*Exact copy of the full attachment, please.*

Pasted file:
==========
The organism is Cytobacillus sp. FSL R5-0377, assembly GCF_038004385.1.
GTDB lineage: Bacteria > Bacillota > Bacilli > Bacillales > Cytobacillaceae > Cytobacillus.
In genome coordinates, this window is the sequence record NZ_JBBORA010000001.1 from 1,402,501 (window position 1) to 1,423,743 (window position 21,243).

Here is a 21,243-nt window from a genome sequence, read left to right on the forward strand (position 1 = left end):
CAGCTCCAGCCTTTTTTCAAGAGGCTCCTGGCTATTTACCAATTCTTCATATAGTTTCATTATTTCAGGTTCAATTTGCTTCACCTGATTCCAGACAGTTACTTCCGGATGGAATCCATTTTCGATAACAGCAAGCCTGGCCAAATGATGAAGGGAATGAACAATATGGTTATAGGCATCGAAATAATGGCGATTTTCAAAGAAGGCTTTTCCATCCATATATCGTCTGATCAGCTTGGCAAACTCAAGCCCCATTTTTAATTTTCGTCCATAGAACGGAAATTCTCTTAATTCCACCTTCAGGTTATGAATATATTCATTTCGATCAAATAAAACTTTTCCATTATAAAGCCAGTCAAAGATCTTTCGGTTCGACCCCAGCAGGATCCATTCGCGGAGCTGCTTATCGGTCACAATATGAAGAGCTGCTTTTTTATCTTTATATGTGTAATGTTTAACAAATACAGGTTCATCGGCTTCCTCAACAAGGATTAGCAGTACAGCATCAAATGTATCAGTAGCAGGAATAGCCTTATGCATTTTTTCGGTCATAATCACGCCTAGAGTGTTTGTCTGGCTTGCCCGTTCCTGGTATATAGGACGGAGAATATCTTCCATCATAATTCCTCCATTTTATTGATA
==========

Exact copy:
The organism is Cytobacillus sp. FSL R5-0377, assembly GCF_038004385.1.
GTDB lineage: Bacteria > Bacillota > Bacilli > Bacillales > Cytobacillaceae > Cytobacillus.
In genome coordinates, this window is the sequence record NZ_JBBORA010000001.1 from 1,402,501 (window position 1) to 1,423,743 (window position 21,243).

Here is a 21,243-nt window from a genome sequence, read left to right on the forward strand (position 1 = left end):
CAGCTCCAGCCTTTTTTCAAGAGGCTCCTGGCTATTTACCAATTCTTCATATAGTTTCATTATTTCAGGTTCAATTTGCTTCACCTGATTCCAGACAGTTACTTCCGGATGGAATCCATTTTCGATAACAGCAAGCCTGGCCAAATGATGAAGGGAATGAACAATATGGTTATAGGCATCGAAATAATGGCGATTTTCAAAGAAGGCTTTTCCATCCATATATCGTCTGATCAGCTTGGCAAACTCAAGCCCCATTTTTAATTTTCGTCCATAGAACGGAAATTCTCTTAATTCCACCTTCAGGTTATGAATATATTCATTTCGATCAAATAAAACTTTTCCATTATAAAGCCAGTCAAAGATCTTTCGGTTCGACCCCAGCAGGATCCATTCGCGGAGCTGCTTATCGGTCACAATATGAAGAGCTGCTTTTTTATCTTTATATGTGTAATGTTTAACAAATACAGGTTCATCGGCTTCCTCAACAAGGATTAGCAGTACAGCATCAAATGTATCAGTAGCAGGAATAGCCTTATGCATTTTTTCGGTCATAATCACGCCTAGAGTGTTTGTCTGGCTTGCCCGTTCCTGGTATATAGGACGGAGAATATCTTCCATCATAATTCCTCCATTTTATTGATA